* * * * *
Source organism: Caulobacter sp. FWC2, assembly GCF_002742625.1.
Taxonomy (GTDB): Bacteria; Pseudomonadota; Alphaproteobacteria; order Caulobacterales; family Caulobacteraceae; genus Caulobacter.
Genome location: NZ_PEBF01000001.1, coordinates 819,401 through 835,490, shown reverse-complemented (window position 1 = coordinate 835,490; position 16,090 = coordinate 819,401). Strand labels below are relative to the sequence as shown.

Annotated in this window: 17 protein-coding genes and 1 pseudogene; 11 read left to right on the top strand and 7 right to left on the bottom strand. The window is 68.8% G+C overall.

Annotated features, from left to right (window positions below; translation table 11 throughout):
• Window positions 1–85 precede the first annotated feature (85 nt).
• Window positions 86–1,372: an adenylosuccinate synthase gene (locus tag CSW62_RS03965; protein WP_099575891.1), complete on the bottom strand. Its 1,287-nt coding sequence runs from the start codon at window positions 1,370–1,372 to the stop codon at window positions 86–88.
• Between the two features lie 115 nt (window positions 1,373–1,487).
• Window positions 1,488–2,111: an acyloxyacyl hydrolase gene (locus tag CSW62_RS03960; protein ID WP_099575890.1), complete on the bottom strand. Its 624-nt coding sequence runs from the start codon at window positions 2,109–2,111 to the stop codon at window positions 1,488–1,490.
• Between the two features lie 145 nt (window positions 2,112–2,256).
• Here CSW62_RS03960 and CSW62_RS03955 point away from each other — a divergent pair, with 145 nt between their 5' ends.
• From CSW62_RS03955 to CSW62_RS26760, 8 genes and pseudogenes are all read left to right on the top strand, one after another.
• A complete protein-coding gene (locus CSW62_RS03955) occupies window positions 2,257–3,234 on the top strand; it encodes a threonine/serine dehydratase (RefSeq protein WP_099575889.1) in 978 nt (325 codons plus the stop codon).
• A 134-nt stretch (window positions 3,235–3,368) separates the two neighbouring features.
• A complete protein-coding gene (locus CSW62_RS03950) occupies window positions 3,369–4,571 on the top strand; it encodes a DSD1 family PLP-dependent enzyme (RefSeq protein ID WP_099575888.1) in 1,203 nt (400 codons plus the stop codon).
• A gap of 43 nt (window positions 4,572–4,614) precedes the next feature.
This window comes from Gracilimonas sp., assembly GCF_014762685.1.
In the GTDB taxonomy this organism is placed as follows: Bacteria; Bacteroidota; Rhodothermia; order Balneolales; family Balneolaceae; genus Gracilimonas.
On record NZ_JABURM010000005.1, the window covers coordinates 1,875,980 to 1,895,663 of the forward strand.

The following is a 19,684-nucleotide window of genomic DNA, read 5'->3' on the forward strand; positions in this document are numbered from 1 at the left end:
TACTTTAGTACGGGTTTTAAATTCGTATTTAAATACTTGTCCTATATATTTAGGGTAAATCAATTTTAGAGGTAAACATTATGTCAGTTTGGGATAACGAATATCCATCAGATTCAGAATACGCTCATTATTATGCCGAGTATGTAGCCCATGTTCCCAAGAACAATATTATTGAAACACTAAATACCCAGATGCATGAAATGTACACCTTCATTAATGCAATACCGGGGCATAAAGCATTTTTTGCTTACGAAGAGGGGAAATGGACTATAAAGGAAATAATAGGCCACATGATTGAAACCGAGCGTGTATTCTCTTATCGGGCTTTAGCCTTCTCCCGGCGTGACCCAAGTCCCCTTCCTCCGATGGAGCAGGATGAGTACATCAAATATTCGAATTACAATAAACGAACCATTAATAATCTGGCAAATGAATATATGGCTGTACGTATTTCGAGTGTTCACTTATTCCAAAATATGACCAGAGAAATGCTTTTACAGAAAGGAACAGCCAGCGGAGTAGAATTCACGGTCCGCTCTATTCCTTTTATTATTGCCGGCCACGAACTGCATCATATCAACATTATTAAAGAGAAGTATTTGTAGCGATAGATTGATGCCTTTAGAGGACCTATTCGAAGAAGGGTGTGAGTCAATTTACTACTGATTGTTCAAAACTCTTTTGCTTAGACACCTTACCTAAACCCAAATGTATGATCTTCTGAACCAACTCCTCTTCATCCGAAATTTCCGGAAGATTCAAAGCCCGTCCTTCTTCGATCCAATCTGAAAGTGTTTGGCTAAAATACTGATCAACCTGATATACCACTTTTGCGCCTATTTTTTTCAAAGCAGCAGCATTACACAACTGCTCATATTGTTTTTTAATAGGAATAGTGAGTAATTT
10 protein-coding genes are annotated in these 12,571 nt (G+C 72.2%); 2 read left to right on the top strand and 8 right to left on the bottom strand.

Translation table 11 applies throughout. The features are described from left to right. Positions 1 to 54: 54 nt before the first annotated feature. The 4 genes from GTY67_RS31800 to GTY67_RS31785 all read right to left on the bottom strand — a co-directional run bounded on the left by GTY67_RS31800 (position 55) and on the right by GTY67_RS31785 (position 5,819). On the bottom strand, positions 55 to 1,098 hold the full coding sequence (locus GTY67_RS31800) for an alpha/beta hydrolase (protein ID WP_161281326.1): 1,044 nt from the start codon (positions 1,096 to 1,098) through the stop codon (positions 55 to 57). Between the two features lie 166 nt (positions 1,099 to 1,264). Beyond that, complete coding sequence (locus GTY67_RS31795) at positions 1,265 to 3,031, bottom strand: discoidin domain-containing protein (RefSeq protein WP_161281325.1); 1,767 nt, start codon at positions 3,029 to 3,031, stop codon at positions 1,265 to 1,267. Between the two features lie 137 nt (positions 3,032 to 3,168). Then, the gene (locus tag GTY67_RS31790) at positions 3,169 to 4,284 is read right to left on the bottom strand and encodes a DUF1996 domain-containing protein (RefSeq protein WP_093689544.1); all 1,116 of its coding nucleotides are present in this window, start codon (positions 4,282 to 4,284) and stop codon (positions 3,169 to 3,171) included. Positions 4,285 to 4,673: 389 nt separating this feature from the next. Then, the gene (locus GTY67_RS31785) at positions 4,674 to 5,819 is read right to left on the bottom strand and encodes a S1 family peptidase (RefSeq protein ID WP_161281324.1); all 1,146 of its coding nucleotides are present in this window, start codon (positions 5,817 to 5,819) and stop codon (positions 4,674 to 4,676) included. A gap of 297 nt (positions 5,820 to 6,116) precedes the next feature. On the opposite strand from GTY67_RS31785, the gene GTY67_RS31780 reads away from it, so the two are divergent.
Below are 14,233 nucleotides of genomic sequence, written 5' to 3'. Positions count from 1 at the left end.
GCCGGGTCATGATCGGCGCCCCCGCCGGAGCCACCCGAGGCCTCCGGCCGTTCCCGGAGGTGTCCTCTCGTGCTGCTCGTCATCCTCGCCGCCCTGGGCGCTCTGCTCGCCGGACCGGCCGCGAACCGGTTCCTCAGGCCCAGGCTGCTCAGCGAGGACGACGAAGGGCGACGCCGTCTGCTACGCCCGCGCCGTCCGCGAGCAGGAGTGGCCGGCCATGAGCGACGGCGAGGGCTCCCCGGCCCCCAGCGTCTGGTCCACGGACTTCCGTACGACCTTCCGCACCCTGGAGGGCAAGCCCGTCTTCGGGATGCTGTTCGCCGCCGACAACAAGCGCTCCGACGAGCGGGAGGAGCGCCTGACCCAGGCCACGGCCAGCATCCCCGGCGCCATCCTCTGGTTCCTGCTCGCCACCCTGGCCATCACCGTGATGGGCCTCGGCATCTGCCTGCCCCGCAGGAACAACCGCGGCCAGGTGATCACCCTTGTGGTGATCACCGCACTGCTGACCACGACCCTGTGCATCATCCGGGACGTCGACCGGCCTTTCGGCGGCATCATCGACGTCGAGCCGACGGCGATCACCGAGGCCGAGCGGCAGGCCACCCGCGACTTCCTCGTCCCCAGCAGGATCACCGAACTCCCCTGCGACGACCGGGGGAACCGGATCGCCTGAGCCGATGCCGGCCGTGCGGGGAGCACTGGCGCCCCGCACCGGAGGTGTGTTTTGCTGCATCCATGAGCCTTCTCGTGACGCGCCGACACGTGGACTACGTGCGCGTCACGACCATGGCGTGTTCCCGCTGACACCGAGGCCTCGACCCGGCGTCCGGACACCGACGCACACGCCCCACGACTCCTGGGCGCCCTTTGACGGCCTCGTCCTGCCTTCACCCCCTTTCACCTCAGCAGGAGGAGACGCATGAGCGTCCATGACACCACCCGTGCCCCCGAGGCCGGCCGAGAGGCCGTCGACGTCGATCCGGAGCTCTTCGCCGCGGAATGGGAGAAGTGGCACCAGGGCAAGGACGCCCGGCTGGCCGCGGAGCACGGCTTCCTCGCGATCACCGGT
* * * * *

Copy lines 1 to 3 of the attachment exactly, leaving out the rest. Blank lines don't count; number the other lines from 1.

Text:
Source organism: Caulobacter sp. FWC2, assembly GCF_002742625.1.
Taxonomy (GTDB): Bacteria; Pseudomonadota; Alphaproteobacteria; order Caulobacterales; family Caulobacteraceae; genus Caulobacter.
Genome location: NZ_PEBF01000001.1, coordinates 819,401 through 835,490, shown reverse-complemented (window position 1 = coordinate 835,490; position 16,090 = coordinate 819,401). Strand labels below are relative to the sequence as shown.